The certificate in Private Governance connects scholarship and action to prepare students for postgraduate work in private organizations. Private governance is a crucial part of life. It ranges from individual responsibility and initiative (self regulation) to informal social control and formal governance in firms and in not-for-profit organizations. It reckons with conscience, reliance, power, interest, incentives, ethics, norms, teamwork, hierarchy, competition, voice, exit, entrepreneurship, and leadership. The three components of the certificate bridge study and
action. Students learn to discern motivations, analyze decisions, identify strengths and
weaknesses in governance, and understand creativity, entrepreneurship, and leadership. They
develop these valuable skills in real-world settings, by applying concepts from courses to their field experiences, and by working with a faculty member on research in the wild or as a mentor to new students.

Students who complete this certificate will:

  • Learn ways in which theories from social science help them analyze how people form organizations to pursue collective goals.
  • Observe real world examples of organizations attempting to elicit cooperative and mutually beneficial behavior among groups and individuals.
  • Participate in experiential internships and/or research to observe how the social science theories they study apply in practice.

This certificate is open to any student interested in building a bridge between their area of academic focus and the study of governance and private organizations.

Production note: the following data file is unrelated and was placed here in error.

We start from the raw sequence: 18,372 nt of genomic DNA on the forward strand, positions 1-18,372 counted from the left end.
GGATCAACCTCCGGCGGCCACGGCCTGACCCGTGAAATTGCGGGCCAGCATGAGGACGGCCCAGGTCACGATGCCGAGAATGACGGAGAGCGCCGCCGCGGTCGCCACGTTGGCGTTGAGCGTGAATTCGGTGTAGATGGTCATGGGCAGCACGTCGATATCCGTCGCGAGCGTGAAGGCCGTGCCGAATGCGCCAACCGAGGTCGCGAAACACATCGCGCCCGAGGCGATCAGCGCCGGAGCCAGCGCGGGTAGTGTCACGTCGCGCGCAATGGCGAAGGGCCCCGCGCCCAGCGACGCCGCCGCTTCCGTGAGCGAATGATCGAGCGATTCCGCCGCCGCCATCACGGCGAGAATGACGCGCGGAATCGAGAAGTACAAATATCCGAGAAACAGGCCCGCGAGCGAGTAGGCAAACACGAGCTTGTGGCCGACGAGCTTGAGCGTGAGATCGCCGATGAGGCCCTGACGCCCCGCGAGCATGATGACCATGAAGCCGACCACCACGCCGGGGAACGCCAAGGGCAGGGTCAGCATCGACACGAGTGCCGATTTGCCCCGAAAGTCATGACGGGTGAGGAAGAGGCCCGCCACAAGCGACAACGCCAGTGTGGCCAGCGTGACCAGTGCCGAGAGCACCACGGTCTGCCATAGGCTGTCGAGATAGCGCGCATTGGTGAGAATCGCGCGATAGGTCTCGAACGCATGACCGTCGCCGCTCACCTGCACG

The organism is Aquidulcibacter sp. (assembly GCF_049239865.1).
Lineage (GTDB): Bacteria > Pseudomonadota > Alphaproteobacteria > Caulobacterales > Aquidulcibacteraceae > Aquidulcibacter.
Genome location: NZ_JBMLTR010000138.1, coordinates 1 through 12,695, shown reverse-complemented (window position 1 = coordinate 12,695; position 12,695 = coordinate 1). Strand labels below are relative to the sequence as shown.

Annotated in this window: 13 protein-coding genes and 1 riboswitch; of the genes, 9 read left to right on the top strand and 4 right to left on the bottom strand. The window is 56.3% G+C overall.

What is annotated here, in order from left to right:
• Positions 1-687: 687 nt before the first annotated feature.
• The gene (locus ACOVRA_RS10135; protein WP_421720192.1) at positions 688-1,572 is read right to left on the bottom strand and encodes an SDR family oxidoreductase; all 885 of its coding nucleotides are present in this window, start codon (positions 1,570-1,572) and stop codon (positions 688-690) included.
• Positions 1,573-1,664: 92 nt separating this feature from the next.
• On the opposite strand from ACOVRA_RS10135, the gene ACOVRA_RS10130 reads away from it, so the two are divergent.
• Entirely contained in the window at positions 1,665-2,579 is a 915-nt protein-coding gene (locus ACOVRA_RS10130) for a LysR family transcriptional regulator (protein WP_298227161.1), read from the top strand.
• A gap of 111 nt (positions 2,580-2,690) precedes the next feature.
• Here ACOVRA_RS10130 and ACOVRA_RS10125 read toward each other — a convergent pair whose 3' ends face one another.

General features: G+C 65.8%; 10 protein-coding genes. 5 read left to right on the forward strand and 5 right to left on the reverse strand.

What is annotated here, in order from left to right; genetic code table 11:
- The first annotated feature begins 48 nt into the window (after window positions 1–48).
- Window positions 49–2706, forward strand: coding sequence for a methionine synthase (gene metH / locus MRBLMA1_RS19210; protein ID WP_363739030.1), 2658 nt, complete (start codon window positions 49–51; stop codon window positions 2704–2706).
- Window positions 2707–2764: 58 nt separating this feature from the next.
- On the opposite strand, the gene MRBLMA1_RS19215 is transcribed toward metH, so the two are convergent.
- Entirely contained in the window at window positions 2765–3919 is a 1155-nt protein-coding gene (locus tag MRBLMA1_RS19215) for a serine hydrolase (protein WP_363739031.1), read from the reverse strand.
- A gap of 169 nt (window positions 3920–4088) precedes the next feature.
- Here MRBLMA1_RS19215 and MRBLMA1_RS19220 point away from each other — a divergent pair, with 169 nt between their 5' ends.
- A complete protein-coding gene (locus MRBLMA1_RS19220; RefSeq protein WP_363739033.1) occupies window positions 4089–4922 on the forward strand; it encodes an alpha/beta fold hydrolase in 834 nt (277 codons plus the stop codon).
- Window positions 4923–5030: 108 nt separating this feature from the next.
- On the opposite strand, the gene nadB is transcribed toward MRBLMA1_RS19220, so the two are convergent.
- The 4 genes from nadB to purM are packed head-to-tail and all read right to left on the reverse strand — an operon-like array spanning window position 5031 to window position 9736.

Credit 1: Academic course
AHIS 282 –  20th-Century Avant Garde in Painting and Sculpture
LACS 215 – Reading Climate: Literature to Action
FORG 230 – Innovations for Organizations
FORG 280 –  College
FORG 302 – Entrepreneurship Seminar
FORG 325 – Sports
PHIL 339 – The Birth of Modern Ethics
PSYC 344 – Evaluation and Treatment of Addictive Behavior
THDN 301 – Directing/Devising Performance

Credit 2: Field Seminar
FORG 210 – Internship with Seminar I: Behavior in Organizations
FORG 211 – Internship with Seminar II: Normative Analysis of Organizations

1 course credit (0.5 course credit for the internship plus 0.5 course credit for the seminar)

Credit 3: Individual or Team Experience under faculty supervision
Summer fellowship
Research experience with a faculty member
First Year Seminar mentorship

1 course credit

For more information, students should contact Professor Edward Stringham.